Bleak, rainy Sunday afternoons—the perfect weather for indulging in horror movie marathons. The supernatural sub-genre is my absolute favourite. I’m not much into blood and gore unless a ghost or demon is the culprit. I’m not a fan of the guy with the chainsaw. Most people are perplexed by my excitement and I’ve met so few like-minded folk with whom I can discuss horror films. I’m trying to think of at least one person who shares my enthusiasm and…nothing…
I’m fascinated by the timeless battle of good over evil particularly when the evil is of the spirit variety, and I’ve been obsessed with ghost stories since childhood. I can recall many tales, told by old hunters who frequented the hills, about children being lured into remote forests by evil spirits.
My father loved the rainforest and spent much of his time at work and play there. He had so many stories. He often heard the voices of groups of people chatting with each other but he could never understand what they were saying because they spoke in a language all their own. They sounded happy and they never bothered him. Sadly, I wasn’t so lucky to experience this phenomenon when I visited.
A horror film truly surpasses my expectations when I jump out of my seat unexpectedly (I’m hard to scare) or when I absolutely didn’t see the end coming (…and even harder to fool).
As the rain poured, I hopped onto Netflix to get my horror movie fix. I attempted to watch four films described as horrors and only made it to the end of one because I repeatedly skipped ahead. There was no ghost, merely an insane asylum escapee who hid under the kitchen sink from whence she emerged to kill a couple people. I dozed off on another about half hour in. It seemed to hold such promise. Turns out the opening sequence was the most intriguing scene. I found myself laughing at the ridiculousness of another. Had to remind myself that I wasn’t looking at a comedy. With the last one, I only remembered that I was watching a movie when somebody screamed into my headphones. I was more interested in Pinterest, and I had unconsciously relegated the movie to background noise.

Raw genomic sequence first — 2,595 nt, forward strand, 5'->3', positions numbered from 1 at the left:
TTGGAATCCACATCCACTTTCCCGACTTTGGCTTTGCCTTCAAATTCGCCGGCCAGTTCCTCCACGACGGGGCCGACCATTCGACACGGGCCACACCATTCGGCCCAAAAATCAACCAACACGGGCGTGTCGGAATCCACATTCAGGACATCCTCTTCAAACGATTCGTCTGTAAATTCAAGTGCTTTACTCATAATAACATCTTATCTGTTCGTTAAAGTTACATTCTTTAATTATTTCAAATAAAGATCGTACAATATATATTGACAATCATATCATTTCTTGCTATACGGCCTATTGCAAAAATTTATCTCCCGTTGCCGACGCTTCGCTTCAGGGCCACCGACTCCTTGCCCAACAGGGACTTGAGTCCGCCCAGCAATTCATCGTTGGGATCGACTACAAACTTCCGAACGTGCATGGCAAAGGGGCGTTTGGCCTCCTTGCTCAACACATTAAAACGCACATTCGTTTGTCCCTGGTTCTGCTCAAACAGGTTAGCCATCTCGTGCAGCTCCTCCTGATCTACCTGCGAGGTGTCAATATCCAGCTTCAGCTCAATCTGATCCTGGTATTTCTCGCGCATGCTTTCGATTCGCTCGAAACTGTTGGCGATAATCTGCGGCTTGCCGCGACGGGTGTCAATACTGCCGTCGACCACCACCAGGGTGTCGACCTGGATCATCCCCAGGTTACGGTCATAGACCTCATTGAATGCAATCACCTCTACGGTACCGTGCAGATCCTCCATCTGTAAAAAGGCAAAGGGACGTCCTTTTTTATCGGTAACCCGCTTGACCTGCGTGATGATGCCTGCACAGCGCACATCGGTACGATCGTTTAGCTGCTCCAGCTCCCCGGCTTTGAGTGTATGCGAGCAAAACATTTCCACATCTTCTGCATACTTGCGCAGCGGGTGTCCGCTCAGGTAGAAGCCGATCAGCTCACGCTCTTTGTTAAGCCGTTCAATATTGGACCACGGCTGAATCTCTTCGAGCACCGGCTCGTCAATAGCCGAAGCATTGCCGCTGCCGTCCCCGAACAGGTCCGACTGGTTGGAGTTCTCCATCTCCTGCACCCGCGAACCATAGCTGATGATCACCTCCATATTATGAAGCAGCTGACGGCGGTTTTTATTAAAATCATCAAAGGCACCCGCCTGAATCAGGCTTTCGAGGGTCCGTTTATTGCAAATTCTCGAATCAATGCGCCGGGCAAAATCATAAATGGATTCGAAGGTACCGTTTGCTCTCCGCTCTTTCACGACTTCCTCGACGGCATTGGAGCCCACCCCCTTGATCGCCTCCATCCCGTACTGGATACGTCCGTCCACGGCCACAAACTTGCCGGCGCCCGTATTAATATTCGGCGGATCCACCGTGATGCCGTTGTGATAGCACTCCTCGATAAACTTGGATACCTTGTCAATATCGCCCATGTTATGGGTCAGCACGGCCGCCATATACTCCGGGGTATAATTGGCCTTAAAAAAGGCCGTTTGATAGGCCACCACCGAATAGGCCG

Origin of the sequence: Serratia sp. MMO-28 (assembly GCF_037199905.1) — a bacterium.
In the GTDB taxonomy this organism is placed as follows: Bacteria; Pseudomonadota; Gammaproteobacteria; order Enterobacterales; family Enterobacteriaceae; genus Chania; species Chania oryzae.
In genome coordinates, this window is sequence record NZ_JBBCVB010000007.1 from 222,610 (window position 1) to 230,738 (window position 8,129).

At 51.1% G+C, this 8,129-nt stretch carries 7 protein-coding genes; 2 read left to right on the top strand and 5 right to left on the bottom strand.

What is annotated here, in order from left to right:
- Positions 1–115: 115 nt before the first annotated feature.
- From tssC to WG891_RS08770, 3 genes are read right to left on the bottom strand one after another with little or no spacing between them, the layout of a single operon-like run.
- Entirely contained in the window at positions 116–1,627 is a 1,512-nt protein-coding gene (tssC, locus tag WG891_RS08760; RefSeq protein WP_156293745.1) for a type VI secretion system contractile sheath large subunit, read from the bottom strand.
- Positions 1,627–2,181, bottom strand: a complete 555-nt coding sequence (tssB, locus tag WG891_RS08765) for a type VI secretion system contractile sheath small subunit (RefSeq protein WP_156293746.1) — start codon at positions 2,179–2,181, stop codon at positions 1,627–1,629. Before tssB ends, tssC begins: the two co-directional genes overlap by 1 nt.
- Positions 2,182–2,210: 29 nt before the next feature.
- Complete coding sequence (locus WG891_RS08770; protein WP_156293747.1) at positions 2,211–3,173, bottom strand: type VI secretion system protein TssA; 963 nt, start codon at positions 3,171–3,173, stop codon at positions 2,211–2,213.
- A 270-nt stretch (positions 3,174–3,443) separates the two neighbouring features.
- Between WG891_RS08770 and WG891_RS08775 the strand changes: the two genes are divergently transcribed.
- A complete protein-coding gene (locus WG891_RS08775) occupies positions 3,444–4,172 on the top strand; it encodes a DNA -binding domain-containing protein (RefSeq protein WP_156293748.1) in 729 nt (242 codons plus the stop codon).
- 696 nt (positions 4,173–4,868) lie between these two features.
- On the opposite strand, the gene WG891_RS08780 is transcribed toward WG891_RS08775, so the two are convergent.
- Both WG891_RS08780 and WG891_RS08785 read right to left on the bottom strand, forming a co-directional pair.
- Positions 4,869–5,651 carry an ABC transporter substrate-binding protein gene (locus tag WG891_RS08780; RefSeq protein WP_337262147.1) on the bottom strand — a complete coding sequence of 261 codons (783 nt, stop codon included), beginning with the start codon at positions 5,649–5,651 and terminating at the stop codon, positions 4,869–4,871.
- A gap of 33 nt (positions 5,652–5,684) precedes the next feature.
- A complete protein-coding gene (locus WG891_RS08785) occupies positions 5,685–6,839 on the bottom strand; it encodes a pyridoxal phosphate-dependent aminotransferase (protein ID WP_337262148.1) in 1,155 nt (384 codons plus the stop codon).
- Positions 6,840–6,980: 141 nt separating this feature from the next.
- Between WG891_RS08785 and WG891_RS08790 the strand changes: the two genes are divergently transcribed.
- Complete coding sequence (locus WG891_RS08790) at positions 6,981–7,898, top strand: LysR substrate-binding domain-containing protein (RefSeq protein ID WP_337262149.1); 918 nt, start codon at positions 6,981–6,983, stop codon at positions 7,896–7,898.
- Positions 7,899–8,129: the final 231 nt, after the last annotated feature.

I’m really getting tired of seeing variations of the “Hello? Is anybody there?” scene in every so-called horror I watch. It’s not only boring, it’s annoyingly predictable.
Woman at home alone. She secures her windows and doors and heads up to her master bath for a shower. As she succumbs to the warm water, an uninvited person is roaming downstairs. She hears a noise. She puts on a flimsy robe and proceeds to investigate the disturbance by meekly saying “hello?” into the darkness. She is ambushed and her shrieks go silent.
Who does this in real life? If I’m at home alone and I hear a strange noise I grab a machete because I don’t own a gun.
Why is the horror movie formula so difficult to get right? I’m starting to think I should write my own screenplay!
Inevitably, I find myself re-watching these gems over and over again:
- Rosemary’s Baby (1968)
- Carrie (1976)
- The Possession (2012)
- Insidious (2011)
- Woman in Black (2012)
- The Others (2001)
- Sixth Sense (1999)
- The Amityville Horror (2005)
- 1408 (2007)
- Ghost Ship (2002)
- Poltergeist (1982)
- Mama (2013)
- The Rite (2011)
What a coinkydink! I listed thirteen movies. I’m patiently waiting for my Netflix to add The Conjuring and Crimson Peak.
In the meantime, I think I’ll go back to my other rainy day pastime—reading.